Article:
Why you should be adding Emotional Intelligence to your Job Specification
Finding great talent for your business can be difficult. You want someone who is intelligent, culturally matched and has the right skills and experience. But what about Emotional Intelligence?
According to the World Economic Forum’s Future of Jobs Report, emotional intelligence will be one of the top 10 job skills in 2020 and beyond. Major tech leaders such as Google and Amazon now prioritise EI in their applicants and hiring in this skill is obviously paying off for them.
What’s so special about emotionally intelligent people?
They understand and cooperate with others
Teamwork is important in most jobs and highly emotionally intelligent people have well developed people skills that help them build relationships with diverse groups of people. Understanding how others feel and how to adapt to situations makes working with people more productive and provides a more positive experience for everyone involved.
They’re more open to feedback
Honest, constructive feedback is one of the most useful tools in any managers handbook and people with high emotional intelligence are less likely to be defensive and be more open to feedback – especially when it comes on areas of improvement.
They make more thoughtful and thorough decisions
Emotionally intelligent people tend to think from another person’s point of view and therefore able to make better decisions about how their decisions will affect others. This enables highly emotionally intelligent people to think more proactively.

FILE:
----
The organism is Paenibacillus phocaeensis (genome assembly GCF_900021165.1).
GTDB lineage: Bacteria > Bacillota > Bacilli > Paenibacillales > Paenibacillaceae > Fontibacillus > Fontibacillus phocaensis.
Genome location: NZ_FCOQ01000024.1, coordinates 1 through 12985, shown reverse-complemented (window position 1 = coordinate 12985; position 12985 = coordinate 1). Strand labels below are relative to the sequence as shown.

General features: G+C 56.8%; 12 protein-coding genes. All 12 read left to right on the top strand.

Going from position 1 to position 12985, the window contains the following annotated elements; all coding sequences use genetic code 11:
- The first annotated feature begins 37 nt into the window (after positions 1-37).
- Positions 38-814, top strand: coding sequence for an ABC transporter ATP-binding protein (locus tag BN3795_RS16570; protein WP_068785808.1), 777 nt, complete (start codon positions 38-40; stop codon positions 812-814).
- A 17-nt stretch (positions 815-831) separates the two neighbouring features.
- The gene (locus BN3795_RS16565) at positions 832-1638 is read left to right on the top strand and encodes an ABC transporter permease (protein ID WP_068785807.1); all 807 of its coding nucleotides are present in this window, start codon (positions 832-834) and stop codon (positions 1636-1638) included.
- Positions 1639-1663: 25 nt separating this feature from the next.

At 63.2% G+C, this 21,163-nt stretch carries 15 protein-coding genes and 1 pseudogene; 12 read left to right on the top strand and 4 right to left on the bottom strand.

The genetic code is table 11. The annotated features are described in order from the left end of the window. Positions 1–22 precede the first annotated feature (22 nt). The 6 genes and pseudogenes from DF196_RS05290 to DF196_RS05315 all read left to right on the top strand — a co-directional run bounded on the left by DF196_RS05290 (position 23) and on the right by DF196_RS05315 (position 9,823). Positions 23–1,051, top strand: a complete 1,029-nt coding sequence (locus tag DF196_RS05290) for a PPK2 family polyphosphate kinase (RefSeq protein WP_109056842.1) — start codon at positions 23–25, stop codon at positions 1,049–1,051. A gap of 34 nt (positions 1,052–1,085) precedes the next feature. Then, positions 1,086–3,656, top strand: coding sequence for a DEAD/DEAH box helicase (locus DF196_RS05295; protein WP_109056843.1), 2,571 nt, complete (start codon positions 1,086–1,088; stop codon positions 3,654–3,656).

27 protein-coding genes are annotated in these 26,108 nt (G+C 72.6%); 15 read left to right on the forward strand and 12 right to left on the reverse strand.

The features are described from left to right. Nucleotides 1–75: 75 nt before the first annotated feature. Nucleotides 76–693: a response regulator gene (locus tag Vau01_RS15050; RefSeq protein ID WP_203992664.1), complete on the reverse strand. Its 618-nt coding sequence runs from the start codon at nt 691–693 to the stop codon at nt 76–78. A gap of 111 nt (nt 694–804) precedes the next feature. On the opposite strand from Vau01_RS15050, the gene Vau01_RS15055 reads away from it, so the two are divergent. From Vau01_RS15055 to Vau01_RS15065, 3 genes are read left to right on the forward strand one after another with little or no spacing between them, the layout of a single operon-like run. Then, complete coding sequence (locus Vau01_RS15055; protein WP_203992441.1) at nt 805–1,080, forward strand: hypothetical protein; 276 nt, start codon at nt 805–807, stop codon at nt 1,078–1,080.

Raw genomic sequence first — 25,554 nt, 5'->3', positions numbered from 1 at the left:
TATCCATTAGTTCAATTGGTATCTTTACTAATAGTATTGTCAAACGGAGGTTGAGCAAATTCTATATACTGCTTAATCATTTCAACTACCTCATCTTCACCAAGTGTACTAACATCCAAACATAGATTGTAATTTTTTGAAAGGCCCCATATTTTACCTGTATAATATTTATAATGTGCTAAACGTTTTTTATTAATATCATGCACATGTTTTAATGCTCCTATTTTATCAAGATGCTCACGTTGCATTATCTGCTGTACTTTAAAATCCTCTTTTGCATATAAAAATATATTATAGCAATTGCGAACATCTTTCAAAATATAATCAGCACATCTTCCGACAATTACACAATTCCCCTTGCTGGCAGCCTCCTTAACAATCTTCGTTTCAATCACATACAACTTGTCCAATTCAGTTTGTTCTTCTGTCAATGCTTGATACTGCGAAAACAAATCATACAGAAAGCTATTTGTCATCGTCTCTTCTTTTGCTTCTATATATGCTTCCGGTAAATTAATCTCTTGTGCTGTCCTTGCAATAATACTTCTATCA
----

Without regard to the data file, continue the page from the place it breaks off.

They are more adaptable
People who show the ability to adapt to change, manage their emotions, and work well with a diverse range of people are already valuable in most workplaces. Knowing when and where manners, behaviour and conversation is appropriate benefits everyone in the workplace and is something which people in high EI have.
How to spot emotional intelligence
When interviewing for emotional intelligence try and stay away from questions that can easily be prepared for. Structure the interview like a chat, that way people feel more comfortable and are more likely to be open and honest, enabling you to get a better feel for their abilities and intentions.
Don’t rely on personality tests
Emotional intelligence is not a personality trait, it can’t be measured through personality tests. A face to face interview is the best way to identify Emotional Intelligence or lack of it.
There are some jobs which don’t require as much emotionally intelligence such as programmers and accountants however when personal communication is critical emotional intelligence is irreplacable. Does your job require high or low emotional intelligence?
In a role where you need to have an idea about how other people are feeling towards you or your company, emotional intelligence is crucial.
Here are some careers in which people with high emotional intelligence are likely to excel in
- Selling/ sales
- Social work
How to be more emotionally intelligent
Emotional Intelligence is usually an innate quality however it can be strengthened by doing the following….
Create technology free zones
Having time away from technology allows more time for self reflection without being distracted by calls, emails and texts.
Consciously put yourself in someone else’s shoes and think how they think and feel. Practising may not be accurate but you are still engaging your emotional self which can improve your emotional intelligence.
You can’t fake emotional intelligence and this is why improving it is so important if you lack EI – pretending you care about someone or something is easy to see through, even if you are a good actor. Emotional awareness and authentic behaviour are key in any workplace and even more so in a sales environment.
What are your thoughts on emotional intelligence? And would you add it to a job spec?